Monday, December 6, 2010

Childhood Obesity Is A Solvable Problem (II)

SOLUTIONS FOR CHILDHOOD OBESITY

As with adults, the bottom line answer for obese and overweight children is the effective combination of two important lifestyle choices:

1. Regular Exercise

2. Healthy Nutrition

Since parents are generally the most important people in the child's world, they are the ones who need to accept the first responsibility for turning this problem around, at least in their own children. Some steps they can take are simple yet effective.

They can encourage more outside play, for example. While enrolling a child in some sort of fitness activity such as gymnastics or martial arts can have all sorts of benefits for the child, an active day is the quickest and easiest "exercise" fix. Chores can be assigned, children can be encouraged to walk or bicycle when practical rather than waiting for a ride from Mom or Dad. TV and computer time can be limited, or even "bought" with activity.

While nutrition is a broad subject, basic nutritional choices often come down to "good" versus "bad". For example, what's better for your child, a slice of apple pie or an apple? This is not to say that children should always be denied treats, but they should be doled out responsibly, and healthy alternatives should become commonplace in the home.

Last, but not least, few things will help a child improve in health, fitness, happiness or anything else more than a parent's good example. They ARE watching, you know, and they will behave as you behave...sooner or later!

So, get up off the couch, grab a glove and go play catch with your child...or take them for a walk or a swim. Patch the bicycle tire, or have them take turns with you mowing part of the yard or raking leaves. Some kids are aching to have their parents do SOMETHING with them.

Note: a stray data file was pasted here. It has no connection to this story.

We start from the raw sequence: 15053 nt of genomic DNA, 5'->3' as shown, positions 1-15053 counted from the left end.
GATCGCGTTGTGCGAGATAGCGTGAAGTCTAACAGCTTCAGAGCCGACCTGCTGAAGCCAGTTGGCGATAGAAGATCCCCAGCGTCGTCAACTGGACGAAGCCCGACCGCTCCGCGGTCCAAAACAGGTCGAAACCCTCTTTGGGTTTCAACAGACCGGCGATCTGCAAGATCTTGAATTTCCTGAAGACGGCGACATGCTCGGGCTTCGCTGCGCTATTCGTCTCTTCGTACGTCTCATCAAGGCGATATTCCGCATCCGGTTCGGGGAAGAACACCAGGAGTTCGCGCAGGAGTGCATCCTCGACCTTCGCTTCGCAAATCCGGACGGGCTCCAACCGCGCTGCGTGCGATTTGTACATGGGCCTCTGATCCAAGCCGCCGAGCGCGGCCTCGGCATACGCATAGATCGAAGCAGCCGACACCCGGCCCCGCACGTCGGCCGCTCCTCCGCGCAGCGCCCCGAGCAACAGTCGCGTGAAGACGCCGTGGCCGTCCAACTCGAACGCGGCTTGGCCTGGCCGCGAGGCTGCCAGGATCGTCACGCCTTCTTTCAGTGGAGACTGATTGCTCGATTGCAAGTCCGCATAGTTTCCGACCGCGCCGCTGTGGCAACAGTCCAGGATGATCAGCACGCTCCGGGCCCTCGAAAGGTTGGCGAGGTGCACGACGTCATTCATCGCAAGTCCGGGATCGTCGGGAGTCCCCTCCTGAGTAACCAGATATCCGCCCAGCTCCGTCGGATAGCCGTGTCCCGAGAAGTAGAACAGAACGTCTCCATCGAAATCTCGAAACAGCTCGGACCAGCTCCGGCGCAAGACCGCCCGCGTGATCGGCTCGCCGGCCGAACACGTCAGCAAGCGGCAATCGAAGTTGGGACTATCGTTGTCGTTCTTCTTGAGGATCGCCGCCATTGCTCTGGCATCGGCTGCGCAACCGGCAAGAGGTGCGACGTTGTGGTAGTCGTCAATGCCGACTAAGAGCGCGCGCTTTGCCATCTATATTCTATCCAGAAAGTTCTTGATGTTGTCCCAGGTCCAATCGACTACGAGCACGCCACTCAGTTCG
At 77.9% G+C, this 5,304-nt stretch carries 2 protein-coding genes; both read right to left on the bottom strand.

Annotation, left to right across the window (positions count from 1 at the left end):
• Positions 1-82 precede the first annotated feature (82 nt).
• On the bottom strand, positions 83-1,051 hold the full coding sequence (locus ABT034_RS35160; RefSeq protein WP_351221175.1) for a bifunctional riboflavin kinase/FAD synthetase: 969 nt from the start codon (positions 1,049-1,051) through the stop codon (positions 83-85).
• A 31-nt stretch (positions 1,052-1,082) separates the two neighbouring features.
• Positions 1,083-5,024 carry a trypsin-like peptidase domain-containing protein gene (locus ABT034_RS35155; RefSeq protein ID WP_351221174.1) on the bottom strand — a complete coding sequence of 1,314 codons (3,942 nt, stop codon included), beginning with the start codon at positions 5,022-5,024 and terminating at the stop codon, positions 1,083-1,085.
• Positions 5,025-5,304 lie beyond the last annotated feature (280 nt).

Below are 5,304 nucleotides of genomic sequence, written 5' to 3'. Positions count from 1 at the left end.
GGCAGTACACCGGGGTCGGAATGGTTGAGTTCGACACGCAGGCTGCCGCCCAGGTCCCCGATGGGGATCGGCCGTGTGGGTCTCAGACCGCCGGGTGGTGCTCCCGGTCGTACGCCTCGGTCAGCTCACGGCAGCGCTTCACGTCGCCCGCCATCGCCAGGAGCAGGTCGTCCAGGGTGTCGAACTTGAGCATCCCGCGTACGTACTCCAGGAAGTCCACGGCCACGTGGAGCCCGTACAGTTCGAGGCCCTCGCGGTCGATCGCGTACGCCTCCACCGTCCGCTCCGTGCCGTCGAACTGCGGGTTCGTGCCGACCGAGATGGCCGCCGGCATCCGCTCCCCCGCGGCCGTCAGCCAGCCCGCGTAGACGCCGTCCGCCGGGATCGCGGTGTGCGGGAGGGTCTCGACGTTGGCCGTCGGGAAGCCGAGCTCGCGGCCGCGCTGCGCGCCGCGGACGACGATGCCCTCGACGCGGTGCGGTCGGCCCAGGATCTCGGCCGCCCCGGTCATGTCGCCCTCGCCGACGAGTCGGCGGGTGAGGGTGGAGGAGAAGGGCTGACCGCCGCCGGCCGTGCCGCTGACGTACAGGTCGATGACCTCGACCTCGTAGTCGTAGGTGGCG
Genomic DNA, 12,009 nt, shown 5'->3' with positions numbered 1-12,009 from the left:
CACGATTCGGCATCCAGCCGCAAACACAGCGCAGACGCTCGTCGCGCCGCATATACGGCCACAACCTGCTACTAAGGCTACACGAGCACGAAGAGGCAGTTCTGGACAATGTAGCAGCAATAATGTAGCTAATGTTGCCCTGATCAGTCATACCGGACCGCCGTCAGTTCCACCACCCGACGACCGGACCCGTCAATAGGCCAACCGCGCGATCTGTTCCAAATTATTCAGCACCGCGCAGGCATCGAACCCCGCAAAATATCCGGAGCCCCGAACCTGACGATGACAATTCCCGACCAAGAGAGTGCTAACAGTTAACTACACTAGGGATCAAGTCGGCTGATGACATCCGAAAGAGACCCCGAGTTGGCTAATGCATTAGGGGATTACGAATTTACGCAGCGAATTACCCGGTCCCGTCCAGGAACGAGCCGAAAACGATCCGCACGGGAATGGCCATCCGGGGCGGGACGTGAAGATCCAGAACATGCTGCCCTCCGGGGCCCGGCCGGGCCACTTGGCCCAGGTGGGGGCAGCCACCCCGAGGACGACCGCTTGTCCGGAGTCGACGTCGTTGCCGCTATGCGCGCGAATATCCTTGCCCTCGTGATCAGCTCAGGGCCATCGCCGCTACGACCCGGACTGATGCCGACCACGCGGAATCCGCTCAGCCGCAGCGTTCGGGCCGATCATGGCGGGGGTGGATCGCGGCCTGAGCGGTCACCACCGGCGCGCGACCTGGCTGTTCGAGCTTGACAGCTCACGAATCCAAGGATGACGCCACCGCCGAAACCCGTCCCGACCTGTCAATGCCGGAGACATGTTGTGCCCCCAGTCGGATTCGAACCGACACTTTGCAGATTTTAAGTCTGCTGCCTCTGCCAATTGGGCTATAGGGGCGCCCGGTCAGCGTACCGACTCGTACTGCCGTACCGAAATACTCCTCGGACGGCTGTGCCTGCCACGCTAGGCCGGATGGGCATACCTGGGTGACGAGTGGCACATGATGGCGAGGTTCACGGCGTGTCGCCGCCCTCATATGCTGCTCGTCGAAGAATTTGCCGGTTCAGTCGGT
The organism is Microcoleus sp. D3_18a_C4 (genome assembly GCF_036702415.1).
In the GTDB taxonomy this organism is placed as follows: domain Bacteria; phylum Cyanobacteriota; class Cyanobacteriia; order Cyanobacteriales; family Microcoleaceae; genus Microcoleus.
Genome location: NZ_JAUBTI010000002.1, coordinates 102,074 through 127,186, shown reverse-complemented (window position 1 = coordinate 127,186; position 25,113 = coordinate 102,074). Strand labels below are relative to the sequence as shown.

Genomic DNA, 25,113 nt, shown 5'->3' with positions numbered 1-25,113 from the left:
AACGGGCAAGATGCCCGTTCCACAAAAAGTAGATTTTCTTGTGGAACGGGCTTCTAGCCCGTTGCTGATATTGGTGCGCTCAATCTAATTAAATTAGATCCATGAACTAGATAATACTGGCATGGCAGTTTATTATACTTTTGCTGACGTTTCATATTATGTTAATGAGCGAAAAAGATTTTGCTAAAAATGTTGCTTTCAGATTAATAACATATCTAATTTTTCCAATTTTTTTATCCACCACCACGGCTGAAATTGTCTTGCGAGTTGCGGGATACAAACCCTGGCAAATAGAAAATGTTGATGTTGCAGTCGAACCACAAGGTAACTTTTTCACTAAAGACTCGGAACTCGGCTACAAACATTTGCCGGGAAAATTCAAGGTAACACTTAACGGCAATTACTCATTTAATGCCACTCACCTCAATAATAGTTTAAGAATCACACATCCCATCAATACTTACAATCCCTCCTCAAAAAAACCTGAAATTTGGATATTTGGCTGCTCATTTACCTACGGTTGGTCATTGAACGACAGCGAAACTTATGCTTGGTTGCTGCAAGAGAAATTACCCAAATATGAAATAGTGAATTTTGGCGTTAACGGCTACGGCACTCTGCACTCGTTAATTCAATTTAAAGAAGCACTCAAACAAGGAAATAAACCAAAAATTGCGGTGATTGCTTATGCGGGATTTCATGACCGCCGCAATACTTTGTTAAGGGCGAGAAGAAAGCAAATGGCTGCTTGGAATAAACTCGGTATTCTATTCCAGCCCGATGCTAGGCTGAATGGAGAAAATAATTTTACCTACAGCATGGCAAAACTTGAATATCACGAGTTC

Who knows?

You might even find you are dropping a few pounds yourself!

About the Author

Donovan Baldwin is a Texas writer. He is a University of West Florida alumnus, a member of Mensa, and is retired from the U. S. Army after 21 years of service. His interests include art, nature, animals, the environment, global warming, health, fitness, yoga, and weight loss. He has posted several of his articles on exercise and weight loss at http://nodiet4me.com/articledirectory/

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Childhood Obesity Is A Solvable Problem (II)

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Childhood Obesity Is A Solvable Problem (I)

by Donovan Baldwin

I don't know if childhood obesity is "rampant" or an "epidemic". What I DO know is that it does not have to happen to our children.

However, just to put things in perspective, over a recent 30 year period measured by the National Health And Nutrition Examination Survey (NHANES), a study conducted every 10 years to survey the dietary habits and health of U. S. residents, certain changes in childhood obesity came to light. The following increases in numbers of overweight and obese children, as determined by body mass index measurements (BMI), occurred.

*Numbers of children aged 2-5 years increased from 5.0% to 13.9%

*Numbers of children aged 6-11 years increased from 4.0% to 18.8%

*Numbers of children aged 12-19 years increased from 6.1% to 17.4%

CAUSES OF CHILDHOOD OBESITY